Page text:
Mosaic, Wenting Kang, viola; Sergei Kvitko, piano; Claude Debussy (1862-1918), “Beau Soir,” (1891), “Première Rhapsodie” (1909-10); Francisco Tárrega (1852-1909), “Recuerdo de la Alhambra” (1899, trans. R. Ricci); Maurice Ravel (1875-1937), “Pavane pour une infante défunte” (1910) (Transcr. V. Borisovsky), “Vocalise-etude en forme de Habanera” (1907); Gabriel Fauré (1845-1924) “Élégie” in C minor, Op. 24 (1880), “Papillon,” Op. 77, “Berceuse,” Op. 16 (1879), “Après un rêve” Op. 7, No. 1 (1878) (Transcr. P. Casals); Isaac Albéniz, “Tango” in D, Op 165, No. 2 (1890) (Transcr. M Rummel); Akira Nishimura (1953) “Fantasia on Song of the Birds” (2005); Pablo Casals (1876-1973), “El Cant dels Ocellis-Song of the Birds” (1939); Manuel de Falla (1876-1946), Siete canciones populares españolas (1914) (Transcr. E. Colon); Blue Griffin Records (BGR609), recorded at Estudio Uno, Madrid, Spain, August 2021, TT 70:52; © P 2022 Blue Griffin Recording, Inc.; $15.99 through BGR.

French and Spanish composers and musicians have long shared friendships and common interests. Wenting Kang wove this thread as she chose music for an album featuring some of the most beloved short compositions penned during the late 19th and early 20th centuries. This debut solo recording project includes music transcribed from ‘cello, guitar, violin, piano, and voice, and adapted for the viola mostly by the artist. The results are beautiful.

Kang has performed around the globe, playing with orchestras and chamber ensembles in addition to performing as a soloist. Born in China, Kang studied at Central Conservatory in Beijing and continued her studies at the New England Conservatory in Boston and Kronberg Academy in Germany. Her list of awards and accolades is impressive. Kang is associate principal violist of Orquesta Sinfonica de Madrid in Spain and Adjunct Professor for the International viola class of Nobuko Imai at the Escuela Superior de Musica Reina Sofia.

Kang’s collaborator Sergei Kvitko is not only a brilliant pianist, but he is also a talented sound engineer. His contributions lift the project to a very high level. I listened for coloristic details; the surface noise from the bow, for example. She uses the bow artfully; Kvitko captures the nuance and her lush, beautiful tone. That leads me to the center of gravity of this album.

The middle two pieces are based on a Catalan folk song. One is “Fantasia on Song of the Birds” by the prolific, but lesser known Japanese composer, Akira Nishimura. A contemporary work, it is rich with texture and timbre. From the silvery sul ponticello (on the bridge) to the closing pianissimo tremolo, Kang lifts the music from the page, bringing it to life. Her performance is flawless. Paired with Pablo Casals’ lovely “El Cant dels Ocells,” these make a handsome duo.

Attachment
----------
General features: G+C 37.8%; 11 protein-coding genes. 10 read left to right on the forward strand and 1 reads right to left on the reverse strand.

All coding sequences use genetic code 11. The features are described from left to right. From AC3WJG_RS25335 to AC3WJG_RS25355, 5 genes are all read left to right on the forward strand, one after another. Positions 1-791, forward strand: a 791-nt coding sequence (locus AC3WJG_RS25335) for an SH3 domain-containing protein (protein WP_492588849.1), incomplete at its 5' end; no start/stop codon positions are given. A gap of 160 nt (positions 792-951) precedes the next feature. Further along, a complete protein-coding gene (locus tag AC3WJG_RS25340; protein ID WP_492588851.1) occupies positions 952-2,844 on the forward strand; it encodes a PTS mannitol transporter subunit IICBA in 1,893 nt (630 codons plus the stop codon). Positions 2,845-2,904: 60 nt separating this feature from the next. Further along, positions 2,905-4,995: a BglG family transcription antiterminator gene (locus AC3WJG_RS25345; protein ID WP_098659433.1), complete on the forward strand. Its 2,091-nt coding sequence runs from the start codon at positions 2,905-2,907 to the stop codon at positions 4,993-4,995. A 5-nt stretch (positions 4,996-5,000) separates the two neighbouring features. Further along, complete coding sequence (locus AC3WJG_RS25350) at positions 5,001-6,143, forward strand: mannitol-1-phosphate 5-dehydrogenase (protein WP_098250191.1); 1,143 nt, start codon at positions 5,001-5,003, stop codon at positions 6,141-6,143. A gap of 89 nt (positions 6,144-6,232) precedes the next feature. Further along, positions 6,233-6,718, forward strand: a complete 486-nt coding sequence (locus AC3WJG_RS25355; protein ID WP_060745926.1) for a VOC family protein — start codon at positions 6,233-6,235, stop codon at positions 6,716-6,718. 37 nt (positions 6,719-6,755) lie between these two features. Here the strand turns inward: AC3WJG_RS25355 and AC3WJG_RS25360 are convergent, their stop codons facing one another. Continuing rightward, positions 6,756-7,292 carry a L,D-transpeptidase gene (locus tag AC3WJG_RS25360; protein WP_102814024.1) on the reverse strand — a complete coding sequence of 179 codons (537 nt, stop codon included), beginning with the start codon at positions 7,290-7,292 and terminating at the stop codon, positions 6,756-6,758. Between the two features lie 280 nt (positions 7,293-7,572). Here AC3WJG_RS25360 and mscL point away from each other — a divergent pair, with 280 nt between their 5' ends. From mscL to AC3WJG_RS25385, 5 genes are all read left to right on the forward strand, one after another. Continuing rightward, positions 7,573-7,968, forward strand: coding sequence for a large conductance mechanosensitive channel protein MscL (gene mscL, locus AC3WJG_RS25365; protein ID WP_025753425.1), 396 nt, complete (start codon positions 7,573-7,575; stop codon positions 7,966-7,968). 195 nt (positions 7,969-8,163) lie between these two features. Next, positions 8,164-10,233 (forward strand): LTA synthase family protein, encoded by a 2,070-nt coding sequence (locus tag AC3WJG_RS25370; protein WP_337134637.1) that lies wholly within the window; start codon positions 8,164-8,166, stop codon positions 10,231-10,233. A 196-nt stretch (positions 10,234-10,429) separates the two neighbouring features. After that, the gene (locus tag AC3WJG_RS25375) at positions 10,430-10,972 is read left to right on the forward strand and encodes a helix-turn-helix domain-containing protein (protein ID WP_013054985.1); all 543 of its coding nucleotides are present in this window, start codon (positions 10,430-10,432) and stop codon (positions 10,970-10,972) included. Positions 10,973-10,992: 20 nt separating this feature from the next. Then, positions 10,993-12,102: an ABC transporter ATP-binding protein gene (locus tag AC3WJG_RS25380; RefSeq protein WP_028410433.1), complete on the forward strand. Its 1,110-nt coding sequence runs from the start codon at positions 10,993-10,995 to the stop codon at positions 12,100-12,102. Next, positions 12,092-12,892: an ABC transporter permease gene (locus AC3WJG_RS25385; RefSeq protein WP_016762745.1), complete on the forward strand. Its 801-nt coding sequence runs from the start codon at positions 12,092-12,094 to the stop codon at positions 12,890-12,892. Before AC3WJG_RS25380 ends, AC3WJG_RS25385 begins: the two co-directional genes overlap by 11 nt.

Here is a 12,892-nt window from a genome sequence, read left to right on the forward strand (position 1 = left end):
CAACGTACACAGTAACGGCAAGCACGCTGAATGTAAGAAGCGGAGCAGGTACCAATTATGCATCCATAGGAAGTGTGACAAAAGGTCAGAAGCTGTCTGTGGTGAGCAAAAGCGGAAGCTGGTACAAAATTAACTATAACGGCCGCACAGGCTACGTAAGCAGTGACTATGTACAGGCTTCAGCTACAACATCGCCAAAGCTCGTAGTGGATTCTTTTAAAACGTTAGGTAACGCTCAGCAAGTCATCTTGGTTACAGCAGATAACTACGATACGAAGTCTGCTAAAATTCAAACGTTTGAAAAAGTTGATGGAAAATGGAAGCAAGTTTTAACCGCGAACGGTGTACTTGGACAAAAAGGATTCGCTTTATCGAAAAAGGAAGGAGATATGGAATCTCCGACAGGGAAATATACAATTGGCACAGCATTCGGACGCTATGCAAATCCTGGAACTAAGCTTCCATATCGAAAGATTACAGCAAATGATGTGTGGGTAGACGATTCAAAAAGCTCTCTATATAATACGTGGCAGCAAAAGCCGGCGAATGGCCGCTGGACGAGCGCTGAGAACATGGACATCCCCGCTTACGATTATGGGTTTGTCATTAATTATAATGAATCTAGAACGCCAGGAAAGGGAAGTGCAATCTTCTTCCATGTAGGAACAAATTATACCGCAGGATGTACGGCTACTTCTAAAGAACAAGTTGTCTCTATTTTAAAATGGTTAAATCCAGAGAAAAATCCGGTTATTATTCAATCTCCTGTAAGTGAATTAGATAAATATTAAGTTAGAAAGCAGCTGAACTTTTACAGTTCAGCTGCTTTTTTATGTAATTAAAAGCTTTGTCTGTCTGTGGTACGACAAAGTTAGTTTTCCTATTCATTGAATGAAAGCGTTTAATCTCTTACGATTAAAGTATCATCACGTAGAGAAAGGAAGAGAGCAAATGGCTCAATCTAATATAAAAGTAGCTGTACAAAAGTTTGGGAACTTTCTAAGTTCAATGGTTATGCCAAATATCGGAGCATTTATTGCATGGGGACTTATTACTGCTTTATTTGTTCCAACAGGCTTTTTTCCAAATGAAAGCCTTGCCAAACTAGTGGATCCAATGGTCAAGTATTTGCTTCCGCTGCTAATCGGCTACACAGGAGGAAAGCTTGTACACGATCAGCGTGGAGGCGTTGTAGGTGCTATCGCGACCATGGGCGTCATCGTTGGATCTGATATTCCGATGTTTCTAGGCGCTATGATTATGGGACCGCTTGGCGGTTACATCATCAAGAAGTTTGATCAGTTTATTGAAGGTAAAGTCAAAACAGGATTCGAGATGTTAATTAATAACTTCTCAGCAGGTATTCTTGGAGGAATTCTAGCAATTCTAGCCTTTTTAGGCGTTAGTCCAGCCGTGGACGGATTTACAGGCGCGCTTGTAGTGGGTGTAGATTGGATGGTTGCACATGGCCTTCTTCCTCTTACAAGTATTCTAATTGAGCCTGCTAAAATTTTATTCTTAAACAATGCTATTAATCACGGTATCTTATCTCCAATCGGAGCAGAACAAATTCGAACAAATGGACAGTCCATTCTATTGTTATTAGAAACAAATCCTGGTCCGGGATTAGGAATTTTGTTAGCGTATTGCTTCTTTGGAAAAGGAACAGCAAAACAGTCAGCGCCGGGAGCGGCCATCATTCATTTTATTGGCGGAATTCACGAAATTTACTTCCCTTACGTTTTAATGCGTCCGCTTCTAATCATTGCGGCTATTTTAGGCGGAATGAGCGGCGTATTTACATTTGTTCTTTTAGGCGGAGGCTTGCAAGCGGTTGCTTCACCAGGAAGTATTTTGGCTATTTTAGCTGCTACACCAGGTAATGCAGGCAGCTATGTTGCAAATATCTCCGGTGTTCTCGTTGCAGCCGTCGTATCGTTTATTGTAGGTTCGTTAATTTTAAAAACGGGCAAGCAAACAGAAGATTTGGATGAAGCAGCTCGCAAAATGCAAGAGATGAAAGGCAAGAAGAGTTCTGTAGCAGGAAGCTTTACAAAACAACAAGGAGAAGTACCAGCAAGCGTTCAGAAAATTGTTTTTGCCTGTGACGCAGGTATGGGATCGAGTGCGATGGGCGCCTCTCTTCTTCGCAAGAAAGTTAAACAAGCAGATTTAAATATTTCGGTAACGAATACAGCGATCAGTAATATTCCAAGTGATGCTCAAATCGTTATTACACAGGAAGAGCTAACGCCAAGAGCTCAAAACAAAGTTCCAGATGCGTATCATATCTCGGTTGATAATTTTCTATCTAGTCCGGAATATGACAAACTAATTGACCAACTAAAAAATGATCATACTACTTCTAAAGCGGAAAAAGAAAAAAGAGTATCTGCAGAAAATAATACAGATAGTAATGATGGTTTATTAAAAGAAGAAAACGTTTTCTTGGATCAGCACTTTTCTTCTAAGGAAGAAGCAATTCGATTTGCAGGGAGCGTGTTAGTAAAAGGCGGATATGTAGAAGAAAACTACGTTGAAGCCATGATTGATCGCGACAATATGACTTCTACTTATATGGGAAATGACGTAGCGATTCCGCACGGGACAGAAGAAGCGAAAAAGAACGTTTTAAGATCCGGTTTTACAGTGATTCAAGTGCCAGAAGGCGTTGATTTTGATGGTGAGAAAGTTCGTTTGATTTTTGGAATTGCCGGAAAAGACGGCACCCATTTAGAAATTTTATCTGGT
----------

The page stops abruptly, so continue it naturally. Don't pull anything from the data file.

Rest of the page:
Casals’ transcription of “Après un rêve,” written for voice and piano by the celebrated French composer Gabriel Fauré, is another elegant piece that works well for a bowed instrument. One of the most famous ‘cellists of the twentieth-century, Casals is remembered for his characteristic tone. Light, with delicate tempo changes with the bow, “Papillon” provides lovely contrast. There are three more selections by Fauré, each of them belonging on the top 100 list of the period. Kang’s performances are superb.

The final group is a collection of short works by Manuel de Falla, Siete canciones populares españolas. Listeners will recognize these seven little treasures, especially the tender “Nana” and carefree “Jota.” They are often featured as recital encores. Kang plays them with ease and familiarity.

Not everything works on the viola. Tárrega’s exquisite guitar piece “Recuerdo de la Alhambra” (transcr. R. Ricci) was composed with the unique characteristics of the guitar in mind. The bow, which is made for drawing a variety of articulations, still makes this composition sound labored. Otherwise, Kang chose pieces that seem to belong to her instrument. With a sensitive partnership, lovely program notes by the artist, and excellent sound engineering, this album stands up well to the mountain of new recordings. I look forward to following Wenting Kang’s career unfold as she takes her place on the upper tier of twenty-first century performers.